# Is it possible to create this image with one continuous line and without going through the same line twice?

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sunssi (

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May 28th, 2011

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## 6 Answers

You can do trial and error for the next 24 hrs. or find the mathematical proof. It should be on google, as this is a common type of puzzle.

It’s impossible. This is covered by **Euler’s Theorem** in graph theory. It goes back to the 1700s. (Here and here). A graph (consisting of vertex points connected by line segments) cannot be traced without lifting the pencil if there are more than two odd vertices. A vertex is odd or even depending on how many line segments connect to it. In your graph, all three bottom vertices are odd (3, 5, 3). That makes it impossible.

It makes intuitive sense: An even vertex can be entered and exited again an integral number of times. An odd, vertex, however, must represent either the start or finish of thbe path. Where does that leave the 3rd vertex?

No, it’s not possible. I just worked on it for about 20 minutes. You can do the first house very easily, but not with the second one attatched.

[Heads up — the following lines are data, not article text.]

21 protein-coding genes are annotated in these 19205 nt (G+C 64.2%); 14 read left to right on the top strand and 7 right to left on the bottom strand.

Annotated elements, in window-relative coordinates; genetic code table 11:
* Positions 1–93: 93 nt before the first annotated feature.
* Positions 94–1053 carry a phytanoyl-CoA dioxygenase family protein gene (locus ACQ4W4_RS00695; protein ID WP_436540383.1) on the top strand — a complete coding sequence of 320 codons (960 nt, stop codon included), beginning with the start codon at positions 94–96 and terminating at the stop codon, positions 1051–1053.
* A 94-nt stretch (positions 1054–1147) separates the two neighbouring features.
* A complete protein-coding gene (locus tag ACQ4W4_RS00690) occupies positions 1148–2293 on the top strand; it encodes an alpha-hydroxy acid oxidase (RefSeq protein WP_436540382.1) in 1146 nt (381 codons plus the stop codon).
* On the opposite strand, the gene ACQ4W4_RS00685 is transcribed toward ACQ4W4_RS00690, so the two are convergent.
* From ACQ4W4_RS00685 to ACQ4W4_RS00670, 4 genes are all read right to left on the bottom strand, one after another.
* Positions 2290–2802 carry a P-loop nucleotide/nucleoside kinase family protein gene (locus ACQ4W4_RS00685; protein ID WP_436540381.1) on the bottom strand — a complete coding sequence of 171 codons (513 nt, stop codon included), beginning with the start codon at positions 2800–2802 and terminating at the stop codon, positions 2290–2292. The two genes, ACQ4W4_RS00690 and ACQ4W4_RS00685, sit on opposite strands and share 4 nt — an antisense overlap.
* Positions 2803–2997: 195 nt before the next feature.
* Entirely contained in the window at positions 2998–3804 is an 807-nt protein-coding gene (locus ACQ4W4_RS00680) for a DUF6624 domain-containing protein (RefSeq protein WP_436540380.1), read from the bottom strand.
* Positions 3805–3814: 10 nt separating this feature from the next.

It is not possible and here is why:

If the graph is traceable, all vertices must have an even number of connections from it, except for possibly two of them. This is because you must both arrive and leave at every point except for the start and the end. You may visit each point any number of times, but since you must both arrive and leave (2 connections) each time you visit a vertex, the total number of connections for a transversed vertex is

2*(# of visits) = # of connections, an even number

If the start and the end are on different vertices, those two would have an odd number. This is a quick method of finding the start and finish vertices, by locating the two vertices with an odd number of connections. If the graph has more than two vertices with an odd number, then is not traceable. If one vertex is the start and a second is the end, then the others must be transversed and the above formula applies to the number of connections. For the formula to give the correct number of connections for those other odd vertices, we must have visited them a fractional number of times, which is not possible.

In the example, we have four vertices with an odd number of connections. These four points have 3, 3, 7, and 5 connections. If the two 3’s are the start and end, then we must have visited the vertex with 7 connections 3.5 times and the vertex with 5 connections 2.5 times, a logical impossibility.

Here’s a more fluffy answer for this specific drawing:

Three of the vertexes are odd. (the one connecting the two roofs, and the two outside bottom corners of the drawing)

So even if you chose one of them as your start point, and the other as your end point, you’re still gonna have that third one to deal with. And since it has an odd number of lines connecting to it, you will not be able to draw all those lines and still continue to your chosen end point.

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